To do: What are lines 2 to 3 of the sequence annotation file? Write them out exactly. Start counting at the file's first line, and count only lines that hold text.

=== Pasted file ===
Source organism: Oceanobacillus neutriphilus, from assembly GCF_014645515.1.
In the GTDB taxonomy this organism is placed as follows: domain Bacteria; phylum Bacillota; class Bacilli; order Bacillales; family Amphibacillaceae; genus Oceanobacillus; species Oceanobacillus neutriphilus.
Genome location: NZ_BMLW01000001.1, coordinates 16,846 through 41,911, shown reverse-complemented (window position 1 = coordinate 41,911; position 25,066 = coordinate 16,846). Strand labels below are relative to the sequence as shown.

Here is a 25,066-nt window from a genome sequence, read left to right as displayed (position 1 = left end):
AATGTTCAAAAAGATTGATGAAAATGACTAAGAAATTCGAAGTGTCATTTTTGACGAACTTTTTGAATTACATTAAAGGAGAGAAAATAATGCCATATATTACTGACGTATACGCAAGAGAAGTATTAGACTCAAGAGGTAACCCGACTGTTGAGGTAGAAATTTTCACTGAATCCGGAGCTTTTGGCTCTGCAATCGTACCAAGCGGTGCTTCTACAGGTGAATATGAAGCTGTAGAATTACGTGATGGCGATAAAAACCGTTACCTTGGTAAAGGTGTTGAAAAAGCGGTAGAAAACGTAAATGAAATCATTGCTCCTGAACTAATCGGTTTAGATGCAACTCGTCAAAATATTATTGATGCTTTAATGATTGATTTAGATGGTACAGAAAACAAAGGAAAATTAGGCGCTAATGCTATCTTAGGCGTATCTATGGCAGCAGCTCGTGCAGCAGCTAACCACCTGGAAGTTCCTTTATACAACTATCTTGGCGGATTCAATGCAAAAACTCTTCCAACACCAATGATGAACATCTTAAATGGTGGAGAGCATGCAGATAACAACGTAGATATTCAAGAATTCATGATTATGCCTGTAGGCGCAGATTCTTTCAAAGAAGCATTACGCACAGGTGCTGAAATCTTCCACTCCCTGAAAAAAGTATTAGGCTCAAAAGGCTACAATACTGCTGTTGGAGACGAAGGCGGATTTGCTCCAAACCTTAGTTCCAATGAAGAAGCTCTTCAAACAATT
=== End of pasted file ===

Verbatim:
In the GTDB taxonomy this organism is placed as follows: domain Bacteria; phylum Bacillota; class Bacilli; order Bacillales; family Amphibacillaceae; genus Oceanobacillus; species Oceanobacillus neutriphilus.
Genome location: NZ_BMLW01000001.1, coordinates 16,846 through 41,911, shown reverse-complemented (window position 1 = coordinate 41,911; position 25,066 = coordinate 16,846). Strand labels below are relative to the sequence as shown.